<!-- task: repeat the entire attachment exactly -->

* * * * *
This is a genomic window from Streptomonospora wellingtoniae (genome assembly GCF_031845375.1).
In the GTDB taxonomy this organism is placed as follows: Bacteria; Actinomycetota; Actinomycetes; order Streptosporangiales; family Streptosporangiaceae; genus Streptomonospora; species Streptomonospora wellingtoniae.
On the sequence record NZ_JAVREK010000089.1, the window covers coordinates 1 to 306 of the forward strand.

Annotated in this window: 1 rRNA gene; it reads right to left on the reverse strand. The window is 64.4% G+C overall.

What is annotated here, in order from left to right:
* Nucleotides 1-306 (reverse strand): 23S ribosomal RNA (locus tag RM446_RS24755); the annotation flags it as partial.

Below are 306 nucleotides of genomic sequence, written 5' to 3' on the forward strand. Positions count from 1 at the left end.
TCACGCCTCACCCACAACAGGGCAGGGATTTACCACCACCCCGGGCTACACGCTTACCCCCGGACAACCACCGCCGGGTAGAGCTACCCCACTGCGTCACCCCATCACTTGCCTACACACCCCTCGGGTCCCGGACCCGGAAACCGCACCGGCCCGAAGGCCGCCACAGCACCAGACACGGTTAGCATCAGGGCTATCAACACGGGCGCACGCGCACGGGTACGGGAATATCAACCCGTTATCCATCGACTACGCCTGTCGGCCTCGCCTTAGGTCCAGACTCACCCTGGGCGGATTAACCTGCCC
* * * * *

This is a genomic window from Streptomonospora wellingtoniae (genome assembly GCF_031845375.1).
In the GTDB taxonomy this organism is placed as follows: Bacteria; Actinomycetota; Actinomycetes; order Streptosporangiales; family Streptosporangiaceae; genus Streptomonospora; species Streptomonospora wellingtoniae.
On the sequence record NZ_JAVREK010000089.1, the window covers coordinates 1 to 306 of the forward strand.

Annotated in this window: 1 rRNA gene; it reads right to left on the reverse strand. The window is 64.4% G+C overall.

What is annotated here, in order from left to right:
* Nucleotides 1-306 (reverse strand): 23S ribosomal RNA (locus tag RM446_RS24755); the annotation flags it as partial.

Below are 306 nucleotides of genomic sequence, written 5' to 3' on the forward strand. Positions count from 1 at the left end.
TCACGCCTCACCCACAACAGGGCAGGGATTTACCACCACCCCGGGCTACACGCTTACCCCCGGACAACCACCGCCGGGTAGAGCTACCCCACTGCGTCACCCCATCACTTGCCTACACACCCCTCGGGTCCCGGACCCGGAAACCGCACCGGCCCGAAGGCCGCCACAGCACCAGACACGGTTAGCATCAGGGCTATCAACACGGGCGCACGCGCACGGGTACGGGAATATCAACCCGTTATCCATCGACTACGCCTGTCGGCCTCGCCTTAGGTCCAGACTCACCCTGGGCGGATTAACCTGCCC